Sermon for Sunday September 16th

From another world beyond our understanding, came a baby.  Given to human parents to be raised as one of us, to inspire us, and to be a shining example.  As a child he would discover other worldly insight and his parents would be amazed but not fully understand.  As an adult he would venture out and begin to help and save people and be persecuted by a world that was not ready for him.  I am talking of course about Superman.  Forgive me, but as a child of the 80’s and 90’s my world was shaped by comic books and cartoons about comic books.

I had a Youth Director in my high school start off a meeting with the story above.  His point was that Superman was a modern-day retelling of the story of Jesus.  Youth Ministers in my teenage years wanted to make everything into an allegory of the life of Jesus.  But for me, Superman stuck.  Superman is pure goodness with powers that allow him to overcome anything and stand up for justice.  But in the comic books, the world isn’t ready for such a stalwart powerful being to exist!  It threatens to much of the establishment and the people in power that have gotten their power through oppressing others.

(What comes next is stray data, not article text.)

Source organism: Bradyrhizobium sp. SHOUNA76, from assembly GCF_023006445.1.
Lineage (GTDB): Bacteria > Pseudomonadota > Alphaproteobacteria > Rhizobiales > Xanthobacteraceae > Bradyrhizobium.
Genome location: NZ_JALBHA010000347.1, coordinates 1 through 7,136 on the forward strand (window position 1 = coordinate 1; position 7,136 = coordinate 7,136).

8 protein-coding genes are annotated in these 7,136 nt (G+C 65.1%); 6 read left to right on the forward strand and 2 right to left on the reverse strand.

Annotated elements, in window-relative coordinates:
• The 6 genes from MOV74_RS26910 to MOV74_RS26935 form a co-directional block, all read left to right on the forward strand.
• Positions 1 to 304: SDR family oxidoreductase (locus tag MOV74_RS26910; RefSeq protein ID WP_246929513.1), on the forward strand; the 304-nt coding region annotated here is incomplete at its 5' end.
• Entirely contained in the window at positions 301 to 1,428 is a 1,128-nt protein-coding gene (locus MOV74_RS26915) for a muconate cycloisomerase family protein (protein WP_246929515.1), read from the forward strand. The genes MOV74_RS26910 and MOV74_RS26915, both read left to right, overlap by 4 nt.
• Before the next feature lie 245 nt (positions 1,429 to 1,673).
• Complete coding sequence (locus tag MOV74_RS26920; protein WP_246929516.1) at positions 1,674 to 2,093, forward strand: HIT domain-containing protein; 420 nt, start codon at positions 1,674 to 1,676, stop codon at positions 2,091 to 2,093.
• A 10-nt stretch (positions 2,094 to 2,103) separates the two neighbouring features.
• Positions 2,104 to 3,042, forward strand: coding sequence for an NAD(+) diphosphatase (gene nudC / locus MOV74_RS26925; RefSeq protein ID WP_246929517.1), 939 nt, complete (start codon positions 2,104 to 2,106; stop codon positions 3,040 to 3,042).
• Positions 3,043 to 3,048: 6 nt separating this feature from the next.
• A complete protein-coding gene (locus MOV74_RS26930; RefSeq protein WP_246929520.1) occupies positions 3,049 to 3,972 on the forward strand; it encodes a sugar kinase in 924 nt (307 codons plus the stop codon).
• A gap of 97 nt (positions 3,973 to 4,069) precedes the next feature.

If there was any Gospel that would make a great comic book, it would be Mark.  We are dropped into the action right away with John the Baptist appearing in the wilderness.  And then it proceeds to sprint away from there.  But almost exactly the mid point here, things are about to shift dramatically.